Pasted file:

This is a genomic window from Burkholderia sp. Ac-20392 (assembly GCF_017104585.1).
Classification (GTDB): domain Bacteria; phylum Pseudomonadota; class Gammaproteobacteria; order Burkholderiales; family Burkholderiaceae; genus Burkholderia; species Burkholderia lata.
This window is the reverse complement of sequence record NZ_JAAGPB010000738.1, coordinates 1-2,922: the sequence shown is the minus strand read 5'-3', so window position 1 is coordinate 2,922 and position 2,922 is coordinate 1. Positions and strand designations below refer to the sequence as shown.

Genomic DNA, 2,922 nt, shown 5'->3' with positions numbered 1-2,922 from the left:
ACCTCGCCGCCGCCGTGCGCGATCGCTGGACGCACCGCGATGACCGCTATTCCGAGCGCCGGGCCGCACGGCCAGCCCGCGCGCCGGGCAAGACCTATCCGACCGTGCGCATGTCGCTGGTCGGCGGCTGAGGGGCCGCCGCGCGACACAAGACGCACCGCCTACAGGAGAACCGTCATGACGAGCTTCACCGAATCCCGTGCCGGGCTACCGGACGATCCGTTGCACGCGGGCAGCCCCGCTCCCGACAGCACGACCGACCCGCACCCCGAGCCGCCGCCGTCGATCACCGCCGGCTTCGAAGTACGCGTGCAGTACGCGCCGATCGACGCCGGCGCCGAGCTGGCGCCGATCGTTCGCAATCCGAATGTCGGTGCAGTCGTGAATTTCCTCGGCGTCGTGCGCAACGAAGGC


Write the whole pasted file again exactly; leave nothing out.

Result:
This is a genomic window from Burkholderia sp. Ac-20392 (assembly GCF_017104585.1).
Classification (GTDB): domain Bacteria; phylum Pseudomonadota; class Gammaproteobacteria; order Burkholderiales; family Burkholderiaceae; genus Burkholderia; species Burkholderia lata.
This window is the reverse complement of sequence record NZ_JAAGPB010000738.1, coordinates 1-2,922: the sequence shown is the minus strand read 5'-3', so window position 1 is coordinate 2,922 and position 2,922 is coordinate 1. Positions and strand designations below refer to the sequence as shown.

Genomic DNA, 2,922 nt, shown 5'->3' with positions numbered 1-2,922 from the left:
ACCTCGCCGCCGCCGTGCGCGATCGCTGGACGCACCGCGATGACCGCTATTCCGAGCGCCGGGCCGCACGGCCAGCCCGCGCGCCGGGCAAGACCTATCCGACCGTGCGCATGTCGCTGGTCGGCGGCTGAGGGGCCGCCGCGCGACACAAGACGCACCGCCTACAGGAGAACCGTCATGACGAGCTTCACCGAATCCCGTGCCGGGCTACCGGACGATCCGTTGCACGCGGGCAGCCCCGCTCCCGACAGCACGACCGACCCGCACCCCGAGCCGCCGCCGTCGATCACCGCCGGCTTCGAAGTACGCGTGCAGTACGCGCCGATCGACGCCGGCGCCGAGCTGGCGCCGATCGTTCGCAATCCGAATGTCGGTGCAGTCGTGAATTTCCTCGGCGTCGTGCGCAACGAAGGC